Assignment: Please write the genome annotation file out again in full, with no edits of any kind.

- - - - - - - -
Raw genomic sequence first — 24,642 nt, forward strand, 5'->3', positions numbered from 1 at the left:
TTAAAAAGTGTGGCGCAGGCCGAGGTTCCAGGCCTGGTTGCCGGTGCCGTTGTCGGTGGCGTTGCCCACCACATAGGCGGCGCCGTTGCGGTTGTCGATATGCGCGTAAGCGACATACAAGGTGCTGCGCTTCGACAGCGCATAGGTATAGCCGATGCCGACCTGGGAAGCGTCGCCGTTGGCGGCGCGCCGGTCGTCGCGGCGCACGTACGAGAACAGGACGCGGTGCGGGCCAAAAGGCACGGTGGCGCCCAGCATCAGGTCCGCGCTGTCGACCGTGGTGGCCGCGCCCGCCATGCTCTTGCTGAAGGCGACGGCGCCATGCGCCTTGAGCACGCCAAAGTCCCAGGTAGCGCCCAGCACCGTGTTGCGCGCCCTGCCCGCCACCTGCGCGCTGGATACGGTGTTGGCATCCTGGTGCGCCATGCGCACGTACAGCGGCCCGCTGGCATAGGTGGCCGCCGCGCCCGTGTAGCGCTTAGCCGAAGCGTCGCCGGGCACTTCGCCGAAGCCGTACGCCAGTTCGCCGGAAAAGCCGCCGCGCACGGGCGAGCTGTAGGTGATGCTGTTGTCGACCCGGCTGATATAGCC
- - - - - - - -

Raw genomic sequence first — 24,642 nt, forward strand, 5'->3', positions numbered from 1 at the left:
TTAAAAAGTGTGGCGCAGGCCGAGGTTCCAGGCCTGGTTGCCGGTGCCGTTGTCGGTGGCGTTGCCCACCACATAGGCGGCGCCGTTGCGGTTGTCGATATGCGCGTAAGCGACATACAAGGTGCTGCGCTTCGACAGCGCATAGGTATAGCCGATGCCGACCTGGGAAGCGTCGCCGTTGGCGGCGCGCCGGTCGTCGCGGCGCACGTACGAGAACAGGACGCGGTGCGGGCCAAAAGGCACGGTGGCGCCCAGCATCAGGTCCGCGCTGTCGACCGTGGTGGCCGCGCCCGCCATGCTCTTGCTGAAGGCGACGGCGCCATGCGCCTTGAGCACGCCAAAGTCCCAGGTAGCGCCCAGCACCGTGTTGCGCGCCCTGCCCGCCACCTGCGCGCTGGATACGGTGTTGGCATCCTGGTGCGCCATGCGCACGTACAGCGGCCCGCTGGCATAGGTGGCCGCCGCGCCCGTGTAGCGCTTAGCCGAAGCGTCGCCGGGCACTTCGCCGAAGCCGTACGCCAGTTCGCCGGAAAAGCCGCCGCGCACGGGCGAGCTGTAGGTGATGCTGTTGTCGACCCGGCTGATATAGCC